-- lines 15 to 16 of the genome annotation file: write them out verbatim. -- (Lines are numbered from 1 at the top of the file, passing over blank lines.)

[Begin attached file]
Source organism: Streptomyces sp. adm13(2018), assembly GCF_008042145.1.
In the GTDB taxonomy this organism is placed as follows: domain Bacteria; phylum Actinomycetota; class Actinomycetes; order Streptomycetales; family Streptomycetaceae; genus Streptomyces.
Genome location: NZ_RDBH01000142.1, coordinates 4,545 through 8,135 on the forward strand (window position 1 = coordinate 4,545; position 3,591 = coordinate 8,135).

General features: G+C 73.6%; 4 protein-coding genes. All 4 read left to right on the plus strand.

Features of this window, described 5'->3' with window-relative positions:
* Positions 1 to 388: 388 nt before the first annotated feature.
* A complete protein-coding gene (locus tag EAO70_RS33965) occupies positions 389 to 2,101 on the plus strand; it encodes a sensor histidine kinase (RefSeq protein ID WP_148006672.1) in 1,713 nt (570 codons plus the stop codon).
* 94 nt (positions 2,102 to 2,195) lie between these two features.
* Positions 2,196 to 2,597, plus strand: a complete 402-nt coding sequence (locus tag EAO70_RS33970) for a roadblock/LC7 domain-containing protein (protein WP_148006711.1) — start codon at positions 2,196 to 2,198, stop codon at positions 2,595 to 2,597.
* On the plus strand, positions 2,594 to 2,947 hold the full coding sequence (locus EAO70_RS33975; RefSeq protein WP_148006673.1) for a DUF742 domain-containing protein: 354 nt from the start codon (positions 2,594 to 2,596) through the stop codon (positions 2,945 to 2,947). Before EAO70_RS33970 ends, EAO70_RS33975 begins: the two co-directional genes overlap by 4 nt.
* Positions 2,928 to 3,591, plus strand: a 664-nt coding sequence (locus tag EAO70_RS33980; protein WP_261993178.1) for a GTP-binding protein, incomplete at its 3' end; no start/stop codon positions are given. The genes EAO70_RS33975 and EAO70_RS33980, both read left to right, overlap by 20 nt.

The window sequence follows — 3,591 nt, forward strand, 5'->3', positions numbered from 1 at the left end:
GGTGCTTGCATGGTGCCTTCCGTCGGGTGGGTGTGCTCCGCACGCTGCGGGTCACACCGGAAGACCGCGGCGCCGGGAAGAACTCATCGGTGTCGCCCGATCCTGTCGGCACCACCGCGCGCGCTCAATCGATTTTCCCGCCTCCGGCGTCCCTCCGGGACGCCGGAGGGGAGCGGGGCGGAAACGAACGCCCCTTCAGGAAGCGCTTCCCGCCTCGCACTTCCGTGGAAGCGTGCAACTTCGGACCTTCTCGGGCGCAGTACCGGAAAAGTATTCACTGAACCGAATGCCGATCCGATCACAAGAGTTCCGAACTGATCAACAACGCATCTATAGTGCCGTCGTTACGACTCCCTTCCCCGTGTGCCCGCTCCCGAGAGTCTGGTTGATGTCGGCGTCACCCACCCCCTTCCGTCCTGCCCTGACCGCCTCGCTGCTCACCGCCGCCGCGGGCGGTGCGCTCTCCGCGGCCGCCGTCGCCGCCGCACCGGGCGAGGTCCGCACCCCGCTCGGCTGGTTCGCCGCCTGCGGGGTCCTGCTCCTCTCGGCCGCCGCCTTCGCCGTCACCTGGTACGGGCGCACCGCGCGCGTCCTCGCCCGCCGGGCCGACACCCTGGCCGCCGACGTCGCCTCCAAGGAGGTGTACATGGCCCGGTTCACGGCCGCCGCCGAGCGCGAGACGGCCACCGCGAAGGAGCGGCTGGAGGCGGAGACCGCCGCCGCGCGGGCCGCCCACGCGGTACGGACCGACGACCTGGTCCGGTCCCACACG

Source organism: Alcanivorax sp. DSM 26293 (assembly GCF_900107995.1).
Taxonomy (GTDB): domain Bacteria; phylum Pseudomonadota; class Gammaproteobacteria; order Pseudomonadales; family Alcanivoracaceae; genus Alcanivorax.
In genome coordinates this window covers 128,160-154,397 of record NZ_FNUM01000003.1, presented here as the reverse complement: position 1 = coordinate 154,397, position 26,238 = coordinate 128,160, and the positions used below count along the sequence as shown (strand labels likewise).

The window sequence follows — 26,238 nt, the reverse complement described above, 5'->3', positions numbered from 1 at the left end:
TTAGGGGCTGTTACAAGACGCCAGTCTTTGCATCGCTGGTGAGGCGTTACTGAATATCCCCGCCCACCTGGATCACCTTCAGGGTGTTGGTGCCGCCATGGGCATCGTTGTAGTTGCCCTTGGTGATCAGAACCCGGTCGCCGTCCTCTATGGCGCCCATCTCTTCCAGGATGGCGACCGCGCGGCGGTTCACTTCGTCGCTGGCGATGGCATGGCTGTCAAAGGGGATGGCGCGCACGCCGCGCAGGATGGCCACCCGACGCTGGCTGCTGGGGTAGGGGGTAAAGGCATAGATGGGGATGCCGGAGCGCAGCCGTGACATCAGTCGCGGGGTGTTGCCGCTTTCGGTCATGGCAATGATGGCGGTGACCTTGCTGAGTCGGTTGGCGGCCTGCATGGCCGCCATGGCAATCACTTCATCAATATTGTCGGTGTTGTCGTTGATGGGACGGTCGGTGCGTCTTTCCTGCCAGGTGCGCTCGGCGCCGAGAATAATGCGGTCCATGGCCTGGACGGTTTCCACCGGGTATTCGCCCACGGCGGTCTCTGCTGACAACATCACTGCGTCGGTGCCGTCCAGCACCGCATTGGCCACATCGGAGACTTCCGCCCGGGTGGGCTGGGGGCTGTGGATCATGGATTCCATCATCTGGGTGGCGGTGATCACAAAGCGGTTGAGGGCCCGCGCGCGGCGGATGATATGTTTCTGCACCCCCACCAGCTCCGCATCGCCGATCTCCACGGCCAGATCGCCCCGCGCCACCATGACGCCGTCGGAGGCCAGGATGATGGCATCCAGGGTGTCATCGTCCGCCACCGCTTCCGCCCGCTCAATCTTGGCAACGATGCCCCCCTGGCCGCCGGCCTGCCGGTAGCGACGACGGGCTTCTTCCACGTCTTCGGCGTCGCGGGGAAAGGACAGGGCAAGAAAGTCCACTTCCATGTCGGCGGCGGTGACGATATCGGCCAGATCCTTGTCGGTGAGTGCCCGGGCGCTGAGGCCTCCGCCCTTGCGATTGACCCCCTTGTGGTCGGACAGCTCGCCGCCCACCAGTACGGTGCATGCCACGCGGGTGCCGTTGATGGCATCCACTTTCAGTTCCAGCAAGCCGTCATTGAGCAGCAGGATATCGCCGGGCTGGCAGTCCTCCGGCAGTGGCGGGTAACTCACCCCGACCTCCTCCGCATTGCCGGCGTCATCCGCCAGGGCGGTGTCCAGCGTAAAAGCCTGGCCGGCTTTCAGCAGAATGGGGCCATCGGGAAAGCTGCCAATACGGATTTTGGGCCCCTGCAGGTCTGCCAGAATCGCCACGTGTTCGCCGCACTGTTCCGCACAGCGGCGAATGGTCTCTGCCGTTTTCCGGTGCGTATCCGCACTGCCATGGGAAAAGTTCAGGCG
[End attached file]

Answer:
Taxonomy (GTDB): domain Bacteria; phylum Pseudomonadota; class Gammaproteobacteria; order Pseudomonadales; family Alcanivoracaceae; genus Alcanivorax.
In genome coordinates this window covers 128,160-154,397 of record NZ_FNUM01000003.1, presented here as the reverse complement: position 1 = coordinate 154,397, position 26,238 = coordinate 128,160, and the positions used below count along the sequence as shown (strand labels likewise).